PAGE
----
We spoke to ASA Chief Executive, Johnnie White, to find out more about his vision for the future of the appraisal profession…
How has your career to date led you to the role you have now?
My education and work experience has directly led to my current role as CEO for ASA. With a training and background in business, information systems and non-profit association management, my career has increasingly progressed over the past three decades to prepare me to successfully lead ASA. Also, managing medical associations over the decades have prepared me to work with very diverse groups, which is perfect for ASA where we represent multiple types of appraisers.
How do you interact with appraisers/the appraisal profession in your current role, on a day-to-day basis?
As CEO, I interact with appraisers and allied professionals daily. Prior to the pandemic I was visiting appraisers at ASA chapter meetings and appraisal conferences. Now, I am constantly visiting with appraisers virtually and as things are coming back to normal, I am starting to meet with appraisers again in-person.
I have always had an open-door policy and look forward to individuals contacting me. My contact information is listed on ASA’s website and social media channels, as well as in articles published to our newsletter and journals and communications sent to members and allied professionals. This interaction is like a compass that helps guide me and our organization on the topics and issues that are important and where the profession is heading. I also connect on a regular basis with my counterparts at compeer organizations often regarding common interests and opportunities for joint partnerships to further the profession.
Watch again: IVSC Standards Review Board shares update on current work programme (October 2021).
What have you learnt about the appraisal profession in the period since you took the helm at the ASA?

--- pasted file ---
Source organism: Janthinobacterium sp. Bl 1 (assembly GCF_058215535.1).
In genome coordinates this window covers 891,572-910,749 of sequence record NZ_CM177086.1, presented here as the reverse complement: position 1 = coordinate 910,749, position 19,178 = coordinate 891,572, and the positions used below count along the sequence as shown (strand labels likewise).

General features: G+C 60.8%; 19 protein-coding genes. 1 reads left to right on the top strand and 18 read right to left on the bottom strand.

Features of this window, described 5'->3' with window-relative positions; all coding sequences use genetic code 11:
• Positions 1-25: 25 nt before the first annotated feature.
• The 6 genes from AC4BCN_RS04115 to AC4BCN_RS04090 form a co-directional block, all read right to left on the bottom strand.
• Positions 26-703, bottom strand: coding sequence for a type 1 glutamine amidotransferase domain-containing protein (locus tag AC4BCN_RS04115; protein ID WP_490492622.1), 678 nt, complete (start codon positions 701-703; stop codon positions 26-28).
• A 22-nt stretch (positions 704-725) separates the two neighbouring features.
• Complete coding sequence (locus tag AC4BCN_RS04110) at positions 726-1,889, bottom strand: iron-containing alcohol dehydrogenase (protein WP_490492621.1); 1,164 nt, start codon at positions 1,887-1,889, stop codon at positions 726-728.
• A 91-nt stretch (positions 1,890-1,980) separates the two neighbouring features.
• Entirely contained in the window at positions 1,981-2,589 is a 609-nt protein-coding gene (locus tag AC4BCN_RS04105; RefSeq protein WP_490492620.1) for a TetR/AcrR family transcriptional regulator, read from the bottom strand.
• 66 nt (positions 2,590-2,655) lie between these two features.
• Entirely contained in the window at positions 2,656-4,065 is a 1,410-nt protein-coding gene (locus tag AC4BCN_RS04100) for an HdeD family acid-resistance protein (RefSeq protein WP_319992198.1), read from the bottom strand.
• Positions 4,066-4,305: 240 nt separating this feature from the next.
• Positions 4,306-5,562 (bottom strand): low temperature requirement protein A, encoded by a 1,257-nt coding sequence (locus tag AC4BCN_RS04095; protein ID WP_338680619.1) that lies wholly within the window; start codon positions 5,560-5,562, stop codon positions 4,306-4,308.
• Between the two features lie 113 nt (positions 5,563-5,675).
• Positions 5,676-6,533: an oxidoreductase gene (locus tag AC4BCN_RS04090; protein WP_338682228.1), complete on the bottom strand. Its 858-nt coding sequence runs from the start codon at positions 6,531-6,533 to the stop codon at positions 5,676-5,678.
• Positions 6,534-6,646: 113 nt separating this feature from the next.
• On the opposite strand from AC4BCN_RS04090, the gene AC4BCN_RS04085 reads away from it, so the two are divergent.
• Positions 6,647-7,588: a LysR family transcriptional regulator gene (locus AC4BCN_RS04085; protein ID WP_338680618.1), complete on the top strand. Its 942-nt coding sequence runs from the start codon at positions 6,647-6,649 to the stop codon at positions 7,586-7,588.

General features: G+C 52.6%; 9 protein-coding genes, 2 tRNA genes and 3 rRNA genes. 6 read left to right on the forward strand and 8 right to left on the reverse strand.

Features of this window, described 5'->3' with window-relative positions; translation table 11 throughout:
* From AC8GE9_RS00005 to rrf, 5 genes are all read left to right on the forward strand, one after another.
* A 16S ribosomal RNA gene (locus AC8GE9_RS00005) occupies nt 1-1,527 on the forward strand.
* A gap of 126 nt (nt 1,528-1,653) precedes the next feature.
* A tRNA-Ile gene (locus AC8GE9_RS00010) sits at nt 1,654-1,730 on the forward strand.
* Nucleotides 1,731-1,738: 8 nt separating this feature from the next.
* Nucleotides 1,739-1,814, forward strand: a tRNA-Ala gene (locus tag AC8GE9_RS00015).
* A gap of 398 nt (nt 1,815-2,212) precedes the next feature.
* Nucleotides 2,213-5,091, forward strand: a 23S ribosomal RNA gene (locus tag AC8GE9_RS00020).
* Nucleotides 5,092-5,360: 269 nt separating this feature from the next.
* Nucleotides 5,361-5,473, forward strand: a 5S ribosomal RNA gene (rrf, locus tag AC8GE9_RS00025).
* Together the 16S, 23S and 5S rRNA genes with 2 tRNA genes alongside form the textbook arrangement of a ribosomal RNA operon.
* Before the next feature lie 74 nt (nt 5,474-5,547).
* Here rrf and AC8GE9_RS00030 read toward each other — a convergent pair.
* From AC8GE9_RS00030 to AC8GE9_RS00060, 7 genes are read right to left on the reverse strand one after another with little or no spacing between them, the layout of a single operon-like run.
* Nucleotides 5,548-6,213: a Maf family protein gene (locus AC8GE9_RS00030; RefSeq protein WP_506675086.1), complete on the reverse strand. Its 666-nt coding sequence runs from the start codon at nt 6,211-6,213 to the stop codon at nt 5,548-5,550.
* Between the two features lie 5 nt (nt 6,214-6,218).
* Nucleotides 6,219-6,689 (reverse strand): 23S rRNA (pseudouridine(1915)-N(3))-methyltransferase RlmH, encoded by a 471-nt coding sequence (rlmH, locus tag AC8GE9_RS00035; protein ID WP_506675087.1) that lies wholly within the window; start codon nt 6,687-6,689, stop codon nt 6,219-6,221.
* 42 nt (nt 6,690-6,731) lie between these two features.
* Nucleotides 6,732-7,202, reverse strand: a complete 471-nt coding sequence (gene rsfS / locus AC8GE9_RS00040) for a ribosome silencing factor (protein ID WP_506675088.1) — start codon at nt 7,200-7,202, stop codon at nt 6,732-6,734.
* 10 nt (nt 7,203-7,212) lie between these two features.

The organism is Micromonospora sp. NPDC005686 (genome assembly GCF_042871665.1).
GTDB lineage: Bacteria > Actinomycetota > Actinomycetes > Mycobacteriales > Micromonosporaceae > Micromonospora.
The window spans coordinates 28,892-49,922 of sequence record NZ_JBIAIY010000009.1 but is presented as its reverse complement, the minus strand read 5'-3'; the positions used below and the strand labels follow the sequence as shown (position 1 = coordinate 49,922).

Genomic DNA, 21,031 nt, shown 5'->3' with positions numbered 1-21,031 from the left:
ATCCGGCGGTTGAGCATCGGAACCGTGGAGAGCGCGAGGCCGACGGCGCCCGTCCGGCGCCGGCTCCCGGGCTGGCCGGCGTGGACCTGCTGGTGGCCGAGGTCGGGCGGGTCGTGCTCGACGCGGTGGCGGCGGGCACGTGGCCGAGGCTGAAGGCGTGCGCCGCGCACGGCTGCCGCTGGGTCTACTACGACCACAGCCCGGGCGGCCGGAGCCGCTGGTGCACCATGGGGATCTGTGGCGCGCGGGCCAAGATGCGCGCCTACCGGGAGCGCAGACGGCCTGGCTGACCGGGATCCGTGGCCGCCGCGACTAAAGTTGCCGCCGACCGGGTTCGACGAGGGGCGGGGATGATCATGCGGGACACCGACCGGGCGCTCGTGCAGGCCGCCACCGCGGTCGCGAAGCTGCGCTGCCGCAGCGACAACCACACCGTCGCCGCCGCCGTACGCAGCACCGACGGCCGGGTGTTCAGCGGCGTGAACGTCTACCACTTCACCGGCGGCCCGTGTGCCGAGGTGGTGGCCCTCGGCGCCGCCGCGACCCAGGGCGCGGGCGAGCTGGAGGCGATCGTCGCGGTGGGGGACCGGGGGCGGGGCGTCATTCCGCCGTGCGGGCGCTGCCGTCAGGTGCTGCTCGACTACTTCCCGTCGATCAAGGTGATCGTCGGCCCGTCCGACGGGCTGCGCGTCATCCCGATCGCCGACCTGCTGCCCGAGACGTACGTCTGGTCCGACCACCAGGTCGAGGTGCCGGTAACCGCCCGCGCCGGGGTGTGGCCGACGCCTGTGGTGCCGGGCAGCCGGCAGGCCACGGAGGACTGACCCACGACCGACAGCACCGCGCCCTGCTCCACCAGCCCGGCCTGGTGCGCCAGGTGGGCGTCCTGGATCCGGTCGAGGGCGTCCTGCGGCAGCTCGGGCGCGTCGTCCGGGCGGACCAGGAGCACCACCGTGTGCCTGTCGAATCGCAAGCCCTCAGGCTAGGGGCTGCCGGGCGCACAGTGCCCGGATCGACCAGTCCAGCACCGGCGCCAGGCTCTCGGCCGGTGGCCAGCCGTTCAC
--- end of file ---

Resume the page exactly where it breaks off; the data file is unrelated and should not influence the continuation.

For those new to the profession, including myself, the breadth of its coverage and impact is staggering. When looking at the profession through a multidisciplinary lens, which makes ASA so unique, one will see that appraisers play a critical role in every major industry and asset class. Appraisers in general are also very committed to excellence and are proud and passionate about what they do.
How does the appraisal profession and ASA compare to other professional fields /associations you have been involved in? Are there any notable similarities and differences?
Because of my past leadership experience, I would say the appraisal profession is very comparable to the medical services profession. Both include similarities with speciality disciplines and corresponding professionals with concentrated professional development and accreditation options. Those in the medical profession rely on data to help them in making their decisions and this is the same for appraisers as they use data also in their process of determining the value of an asset. The one unique difference I see that separates appraisers from other professionals, is their commitment to being objective, unbiased consultants of values.
”Appraisers play a crucial role in the operations of the global economy. Their commitment to the highest levels of ethical and professional standards, like IVS, fosters public trust of the appraisal profession and the opinions of value received.Johnnie WhiteCEO, American Society of Appraisers
In what ways have you seen the appraisal profession evolve in recent years?